In 2012 Apple had a 40.55% return on capital employed (ROCE), see Appendix E. We can see from Appendix A, that, in 2012, one of the major current asset and current liability category is the short-term marketable securities $18,383 million and the accounts payable $21,175 million respectively. In the case of an estimation error of these categories corrections would have to be made: decreasing the amount in case of an overestimation and increasing when underestimation occurs (see Appendix F for the calculations). If both are decreased by 10% to correct the error, accounts receivable will be decreased to a larger extent due to higher value causing a denominator increase in the ROCE calculation, the ROCE will decrease by 0.08% to 40.47%. If both categories are increased by 10%, accounts receivable will increase to a larger extent and ROCE will increase by 0.08% to 40.63%. If short-term marketable securities will be increased by 10% and the accounts payable will be decreased by 10% the profitability will decrease by 1.14% to 39.41%, more severely than in the first case as both changes increase the denominator in the formula. If vice versa happens, the profitability will increase by 1.20% to 41.75%, a higher increase compared to second case as both corrections decrease the denominator in the calculation.

Risks Attached to Each Current Liability and Current Asset Categories

Cash and cash equivalents risk losing value through inflation. Short-term marketable securities like US securities may fall in value if the US credit rating is downgraded (which was a big issue after the economic crisis in 2008). Account receivables and Vendor receivables have the risk of becoming uncollectable if the owing party goes bankrupt for example. As mentioned previously high tech goods loos value fast, which is the risk of holding inventory. Accrued bring the risk of a liquidity crisis if the company does not have enough cash to pay. The same is for account payable; however there is another risk of spoiling the relationship with suppliers.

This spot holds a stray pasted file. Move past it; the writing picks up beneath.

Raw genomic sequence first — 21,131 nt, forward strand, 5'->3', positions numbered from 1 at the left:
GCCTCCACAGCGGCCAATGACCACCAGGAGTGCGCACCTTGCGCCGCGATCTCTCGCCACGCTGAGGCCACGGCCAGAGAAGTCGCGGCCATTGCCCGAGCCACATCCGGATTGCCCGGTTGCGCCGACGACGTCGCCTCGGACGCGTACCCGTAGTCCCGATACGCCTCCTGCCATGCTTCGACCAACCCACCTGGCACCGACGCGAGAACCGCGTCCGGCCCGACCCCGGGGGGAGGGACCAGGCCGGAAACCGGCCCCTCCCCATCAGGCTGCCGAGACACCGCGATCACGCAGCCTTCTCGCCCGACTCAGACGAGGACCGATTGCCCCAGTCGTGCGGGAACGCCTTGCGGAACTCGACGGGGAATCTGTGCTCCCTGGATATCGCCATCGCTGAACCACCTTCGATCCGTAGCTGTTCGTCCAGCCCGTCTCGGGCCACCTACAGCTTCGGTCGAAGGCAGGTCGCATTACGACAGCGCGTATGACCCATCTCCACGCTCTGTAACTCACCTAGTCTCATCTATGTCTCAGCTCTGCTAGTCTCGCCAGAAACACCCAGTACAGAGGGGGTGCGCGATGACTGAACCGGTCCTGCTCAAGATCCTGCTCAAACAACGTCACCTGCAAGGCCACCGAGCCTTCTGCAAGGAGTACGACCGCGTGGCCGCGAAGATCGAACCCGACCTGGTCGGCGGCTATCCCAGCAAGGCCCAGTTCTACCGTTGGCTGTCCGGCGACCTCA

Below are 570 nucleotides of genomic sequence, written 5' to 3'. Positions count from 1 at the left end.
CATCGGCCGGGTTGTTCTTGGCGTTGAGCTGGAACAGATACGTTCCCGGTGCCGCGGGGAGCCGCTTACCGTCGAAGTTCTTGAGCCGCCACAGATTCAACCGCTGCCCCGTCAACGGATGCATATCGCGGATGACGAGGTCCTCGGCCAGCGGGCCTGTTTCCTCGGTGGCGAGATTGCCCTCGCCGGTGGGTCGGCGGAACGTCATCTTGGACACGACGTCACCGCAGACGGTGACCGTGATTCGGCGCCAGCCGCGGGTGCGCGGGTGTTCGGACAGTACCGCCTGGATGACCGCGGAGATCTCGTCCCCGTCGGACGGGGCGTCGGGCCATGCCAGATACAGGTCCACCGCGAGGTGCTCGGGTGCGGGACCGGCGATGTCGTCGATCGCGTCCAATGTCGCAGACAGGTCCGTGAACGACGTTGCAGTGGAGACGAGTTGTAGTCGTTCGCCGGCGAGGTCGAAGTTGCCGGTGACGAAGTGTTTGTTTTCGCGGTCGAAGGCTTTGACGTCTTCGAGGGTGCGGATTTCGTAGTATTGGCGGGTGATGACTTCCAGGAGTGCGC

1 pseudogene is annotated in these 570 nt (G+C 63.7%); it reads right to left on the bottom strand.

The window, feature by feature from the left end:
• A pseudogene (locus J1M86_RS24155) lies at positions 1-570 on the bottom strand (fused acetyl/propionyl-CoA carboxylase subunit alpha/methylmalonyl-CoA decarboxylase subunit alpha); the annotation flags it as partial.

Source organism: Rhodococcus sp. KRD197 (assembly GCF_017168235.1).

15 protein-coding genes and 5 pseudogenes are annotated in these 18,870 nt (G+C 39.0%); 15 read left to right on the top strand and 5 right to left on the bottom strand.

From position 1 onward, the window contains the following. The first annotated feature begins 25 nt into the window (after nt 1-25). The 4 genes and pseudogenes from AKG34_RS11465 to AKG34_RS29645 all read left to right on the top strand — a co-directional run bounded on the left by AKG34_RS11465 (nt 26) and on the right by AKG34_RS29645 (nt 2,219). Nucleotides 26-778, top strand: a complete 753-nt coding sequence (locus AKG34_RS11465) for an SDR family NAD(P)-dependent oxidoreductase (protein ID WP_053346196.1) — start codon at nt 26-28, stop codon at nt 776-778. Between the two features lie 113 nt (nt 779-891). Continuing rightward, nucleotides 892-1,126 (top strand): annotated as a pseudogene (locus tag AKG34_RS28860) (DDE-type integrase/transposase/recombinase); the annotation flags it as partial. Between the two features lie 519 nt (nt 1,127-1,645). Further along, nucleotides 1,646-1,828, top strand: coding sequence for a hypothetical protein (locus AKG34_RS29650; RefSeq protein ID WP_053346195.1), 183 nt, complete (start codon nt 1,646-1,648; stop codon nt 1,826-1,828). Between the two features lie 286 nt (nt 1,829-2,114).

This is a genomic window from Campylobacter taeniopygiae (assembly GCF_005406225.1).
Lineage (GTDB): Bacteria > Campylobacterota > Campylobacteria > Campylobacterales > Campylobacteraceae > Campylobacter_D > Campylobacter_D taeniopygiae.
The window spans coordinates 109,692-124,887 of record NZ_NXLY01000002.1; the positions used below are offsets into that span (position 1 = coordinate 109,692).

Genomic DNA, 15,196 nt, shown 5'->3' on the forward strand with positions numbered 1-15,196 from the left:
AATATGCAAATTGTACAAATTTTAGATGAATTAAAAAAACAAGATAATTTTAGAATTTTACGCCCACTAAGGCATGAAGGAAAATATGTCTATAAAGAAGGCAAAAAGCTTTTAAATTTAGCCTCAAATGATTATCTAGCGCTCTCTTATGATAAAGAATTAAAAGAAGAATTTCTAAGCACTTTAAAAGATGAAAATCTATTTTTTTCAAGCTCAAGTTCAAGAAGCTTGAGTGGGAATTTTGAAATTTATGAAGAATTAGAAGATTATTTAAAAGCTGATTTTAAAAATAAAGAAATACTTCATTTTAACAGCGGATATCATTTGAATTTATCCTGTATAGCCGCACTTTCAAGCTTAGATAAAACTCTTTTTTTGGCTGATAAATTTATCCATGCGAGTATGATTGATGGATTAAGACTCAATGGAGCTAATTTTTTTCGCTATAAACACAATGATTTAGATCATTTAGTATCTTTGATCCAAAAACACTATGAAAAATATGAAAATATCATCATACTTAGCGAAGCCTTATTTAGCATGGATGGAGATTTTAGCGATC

Apple’s Current Ratio Analysis

In 2012 Apple had a 1.50 current ratio. This indicates that the company has 50% more than enough current assets to set off all its current liabilities. Considering that more than half of the components of the current assets are highly liquid assets, and a very small amount of stock, it is safe to say that quick ratio will not be far of from the current ratio. This indicates that Company is unlikely to have short term liquidity problems. Even though the current ratio is good, it has fallen compared to 1.61 in 2011, if the tendency continues Apple’s liquidity risks may increase.

Apple’s Future Intentions that May Impact its Current Assets and Current Liabilities

According to Apple (2012) some components are supplied by single or limited sources. This puts Apple at risk of component supply shortage and price increase, which, in turn, may affect the inventory (consists of components and finished goods) volume and value in the future. The company is considering selling some of its marketable securities before their actual maturities for strategic reasons. Such operations may impact the short-term market securities of the company.

Conclusion

Apple has great liquidity however it has decreased over the 2011 financial year. The company manages inventory under the “inventory is evil” view. Inventory is kept low by recording most of it as prepayments in the other current assets category. Company’s future plans may impact their inventory and short-term marketable securities.